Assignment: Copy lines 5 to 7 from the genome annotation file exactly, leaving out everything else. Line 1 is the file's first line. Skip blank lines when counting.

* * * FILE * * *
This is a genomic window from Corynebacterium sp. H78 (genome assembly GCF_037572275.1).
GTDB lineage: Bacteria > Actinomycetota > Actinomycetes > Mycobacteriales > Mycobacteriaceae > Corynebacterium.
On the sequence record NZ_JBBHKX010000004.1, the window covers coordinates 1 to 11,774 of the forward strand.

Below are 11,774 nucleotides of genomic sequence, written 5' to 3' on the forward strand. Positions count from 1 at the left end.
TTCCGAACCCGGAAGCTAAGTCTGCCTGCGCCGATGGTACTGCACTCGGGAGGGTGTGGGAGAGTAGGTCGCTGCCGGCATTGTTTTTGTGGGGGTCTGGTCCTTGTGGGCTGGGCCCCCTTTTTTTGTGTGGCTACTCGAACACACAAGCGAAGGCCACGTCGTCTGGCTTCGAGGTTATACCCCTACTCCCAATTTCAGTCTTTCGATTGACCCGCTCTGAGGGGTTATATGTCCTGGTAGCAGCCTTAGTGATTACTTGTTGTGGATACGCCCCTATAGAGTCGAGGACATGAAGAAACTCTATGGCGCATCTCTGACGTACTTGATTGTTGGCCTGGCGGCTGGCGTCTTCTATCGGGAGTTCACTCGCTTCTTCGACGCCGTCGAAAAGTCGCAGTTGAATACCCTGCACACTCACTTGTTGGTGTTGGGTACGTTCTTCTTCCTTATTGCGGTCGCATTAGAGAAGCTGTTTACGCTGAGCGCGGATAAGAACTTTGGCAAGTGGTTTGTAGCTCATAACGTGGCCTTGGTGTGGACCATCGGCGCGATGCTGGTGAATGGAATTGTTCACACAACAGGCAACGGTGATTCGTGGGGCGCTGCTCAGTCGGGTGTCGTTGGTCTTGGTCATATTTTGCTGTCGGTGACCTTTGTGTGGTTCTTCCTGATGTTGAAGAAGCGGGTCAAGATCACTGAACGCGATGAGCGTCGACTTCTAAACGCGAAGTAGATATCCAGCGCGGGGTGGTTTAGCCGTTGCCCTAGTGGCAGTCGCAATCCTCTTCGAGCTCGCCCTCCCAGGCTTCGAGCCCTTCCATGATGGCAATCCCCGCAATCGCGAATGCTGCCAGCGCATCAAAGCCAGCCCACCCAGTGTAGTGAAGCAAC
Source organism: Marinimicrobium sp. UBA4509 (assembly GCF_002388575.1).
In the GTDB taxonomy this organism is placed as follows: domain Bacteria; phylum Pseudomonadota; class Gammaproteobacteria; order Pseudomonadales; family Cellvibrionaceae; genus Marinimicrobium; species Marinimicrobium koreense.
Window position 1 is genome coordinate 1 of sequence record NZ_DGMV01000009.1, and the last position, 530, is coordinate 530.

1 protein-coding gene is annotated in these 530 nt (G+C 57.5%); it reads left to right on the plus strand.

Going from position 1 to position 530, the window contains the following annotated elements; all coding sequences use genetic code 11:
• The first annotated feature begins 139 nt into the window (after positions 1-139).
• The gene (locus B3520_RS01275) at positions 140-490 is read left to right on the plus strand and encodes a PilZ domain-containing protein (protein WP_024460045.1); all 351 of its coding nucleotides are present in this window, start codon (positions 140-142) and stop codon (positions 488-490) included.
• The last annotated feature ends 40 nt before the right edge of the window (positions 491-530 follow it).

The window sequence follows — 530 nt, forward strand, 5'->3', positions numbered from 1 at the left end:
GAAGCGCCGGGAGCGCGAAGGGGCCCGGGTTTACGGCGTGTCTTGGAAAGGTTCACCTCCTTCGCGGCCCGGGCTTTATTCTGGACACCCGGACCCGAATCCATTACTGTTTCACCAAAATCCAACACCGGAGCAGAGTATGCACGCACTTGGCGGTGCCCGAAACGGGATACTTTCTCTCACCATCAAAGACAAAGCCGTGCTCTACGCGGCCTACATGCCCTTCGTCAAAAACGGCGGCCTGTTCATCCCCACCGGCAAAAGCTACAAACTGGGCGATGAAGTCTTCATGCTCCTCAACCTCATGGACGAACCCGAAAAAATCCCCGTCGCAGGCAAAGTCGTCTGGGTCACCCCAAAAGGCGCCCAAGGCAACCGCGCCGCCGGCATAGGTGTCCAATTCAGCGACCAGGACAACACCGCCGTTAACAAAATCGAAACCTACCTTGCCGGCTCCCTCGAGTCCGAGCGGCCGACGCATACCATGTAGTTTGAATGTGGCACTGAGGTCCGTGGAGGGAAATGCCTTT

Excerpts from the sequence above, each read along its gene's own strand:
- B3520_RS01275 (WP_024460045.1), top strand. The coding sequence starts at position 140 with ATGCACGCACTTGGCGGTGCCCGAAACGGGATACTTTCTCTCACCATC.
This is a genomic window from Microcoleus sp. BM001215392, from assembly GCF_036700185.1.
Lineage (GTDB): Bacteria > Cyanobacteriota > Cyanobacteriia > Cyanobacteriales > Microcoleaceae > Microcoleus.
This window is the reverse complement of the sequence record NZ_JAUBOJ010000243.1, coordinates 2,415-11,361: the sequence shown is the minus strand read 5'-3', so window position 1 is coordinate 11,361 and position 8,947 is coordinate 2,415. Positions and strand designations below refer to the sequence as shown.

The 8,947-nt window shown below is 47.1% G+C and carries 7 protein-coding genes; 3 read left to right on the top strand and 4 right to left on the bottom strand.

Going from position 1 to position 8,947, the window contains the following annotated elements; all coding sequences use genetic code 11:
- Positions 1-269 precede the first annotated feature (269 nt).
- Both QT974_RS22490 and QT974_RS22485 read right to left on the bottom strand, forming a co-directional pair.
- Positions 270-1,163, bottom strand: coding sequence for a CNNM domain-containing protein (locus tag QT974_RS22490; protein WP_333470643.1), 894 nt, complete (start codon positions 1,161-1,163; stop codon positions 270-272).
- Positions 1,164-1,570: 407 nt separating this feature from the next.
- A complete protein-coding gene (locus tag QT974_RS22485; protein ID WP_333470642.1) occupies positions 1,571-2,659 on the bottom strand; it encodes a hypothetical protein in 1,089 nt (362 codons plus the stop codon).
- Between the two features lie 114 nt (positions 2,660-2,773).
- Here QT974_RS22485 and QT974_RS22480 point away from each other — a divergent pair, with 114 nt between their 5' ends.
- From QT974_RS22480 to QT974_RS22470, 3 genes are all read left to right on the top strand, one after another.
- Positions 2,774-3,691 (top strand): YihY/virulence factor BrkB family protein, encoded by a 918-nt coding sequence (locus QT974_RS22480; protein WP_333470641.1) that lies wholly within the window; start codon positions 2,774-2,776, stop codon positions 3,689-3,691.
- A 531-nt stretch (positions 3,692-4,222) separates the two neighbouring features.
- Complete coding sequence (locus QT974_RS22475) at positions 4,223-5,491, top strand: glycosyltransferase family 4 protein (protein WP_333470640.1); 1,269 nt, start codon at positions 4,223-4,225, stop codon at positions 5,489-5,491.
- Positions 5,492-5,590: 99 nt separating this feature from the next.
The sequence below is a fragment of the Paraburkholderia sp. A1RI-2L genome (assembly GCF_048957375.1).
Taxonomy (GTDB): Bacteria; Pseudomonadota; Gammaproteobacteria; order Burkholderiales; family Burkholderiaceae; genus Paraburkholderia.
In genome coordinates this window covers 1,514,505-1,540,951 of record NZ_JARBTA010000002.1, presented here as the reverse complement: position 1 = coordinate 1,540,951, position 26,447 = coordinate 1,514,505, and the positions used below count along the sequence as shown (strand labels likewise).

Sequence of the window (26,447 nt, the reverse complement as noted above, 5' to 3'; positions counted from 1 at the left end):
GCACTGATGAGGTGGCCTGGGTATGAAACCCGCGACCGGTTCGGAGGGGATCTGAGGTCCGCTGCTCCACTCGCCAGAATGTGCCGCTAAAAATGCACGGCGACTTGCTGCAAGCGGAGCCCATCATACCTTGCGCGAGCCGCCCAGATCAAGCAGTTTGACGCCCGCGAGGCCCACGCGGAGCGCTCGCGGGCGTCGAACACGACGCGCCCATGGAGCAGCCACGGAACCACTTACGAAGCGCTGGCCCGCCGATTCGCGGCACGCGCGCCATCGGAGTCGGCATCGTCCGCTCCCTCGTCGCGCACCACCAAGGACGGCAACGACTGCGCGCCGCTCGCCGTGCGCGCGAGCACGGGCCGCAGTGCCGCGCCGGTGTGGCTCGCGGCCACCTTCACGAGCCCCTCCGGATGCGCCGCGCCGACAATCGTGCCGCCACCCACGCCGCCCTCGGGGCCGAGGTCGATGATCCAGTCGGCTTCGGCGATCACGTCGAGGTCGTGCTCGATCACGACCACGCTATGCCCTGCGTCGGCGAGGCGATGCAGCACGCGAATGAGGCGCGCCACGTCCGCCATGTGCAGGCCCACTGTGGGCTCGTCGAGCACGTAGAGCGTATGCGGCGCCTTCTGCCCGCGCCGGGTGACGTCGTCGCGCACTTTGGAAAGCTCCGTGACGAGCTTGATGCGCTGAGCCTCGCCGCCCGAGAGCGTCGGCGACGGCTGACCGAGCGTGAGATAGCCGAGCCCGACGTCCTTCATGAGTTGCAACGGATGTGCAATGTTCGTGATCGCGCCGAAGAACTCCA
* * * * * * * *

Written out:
TTCCGAACCCGGAAGCTAAGTCTGCCTGCGCCGATGGTACTGCACTCGGGAGGGTGTGGGAGAGTAGGTCGCTGCCGGCATTGTTTTTGTGGGGGTCTGGTCCTTGTGGGCTGGGCCCCCTTTTTTTGTGTGGCTACTCGAACACACAAGCGAAGGCCACGTCGTCTGGCTTCGAGGTTATACCCCTACTCCCAATTTCAGTCTTTCGATTGACCCGCTCTGAGGGGTTATATGTCCTGGTAGCAGCCTTAGTGATTACTTGTTGTGGATACGCCCCTATAGAGTCGAGGACATGAAGAAACTCTATGGCGCATCTCTGACGTACTTGATTGTTGGCCTGGCGGCTGGCGTCTTCTATCGGGAGTTCACTCGCTTCTTCGACGCCGTCGAAAAGTCGCAGTTGAATACCCTGCACACTCACTTGTTGGTGTTGGGTACGTTCTTCTTCCTTATTGCGGTCGCATTAGAGAAGCTGTTTACGCTGAGCGCGGATAAGAACTTTGGCAAGTGGTTTGTAGCTCATAACGTGGCCTTGGTGTGGACCATCGGCGCGATGCTGGTGAATGGAATTGTTCACACAACAGGCAACGGTGATTCGTGGGGCGCTGCTCAGTCGGGTGTCGTTGGTCTTGGTCATATTTTGCTGTCGGTGACCTTTGTGTGGTTCTTCCTGATGTTGAAGAAGCGGGTCAAGATCACTGAACGCGATGAGCGTCGACTTCTAAACGCGAAGTAGATATCCAGCGCGGGGTGGTTTAGCCGTTGCCCTAGTGGCAGTCGCAATCCTCTTCGAGCTCGCCCTCCCAGGCTTCGAGCCCTTCCATGATGGCAATCCCCGCAATCGCGAATGCTGCCAGCGCATCAAAGCCAGCCCACCCAGTGTAGTGAAGCAAC
Source organism: Marinimicrobium sp. UBA4509 (assembly GCF_002388575.1).
In the GTDB taxonomy this organism is placed as follows: domain Bacteria; phylum Pseudomonadota; class Gammaproteobacteria; order Pseudomonadales; family Cellvibrionaceae; genus Marinimicrobium; species Marinimicrobium koreense.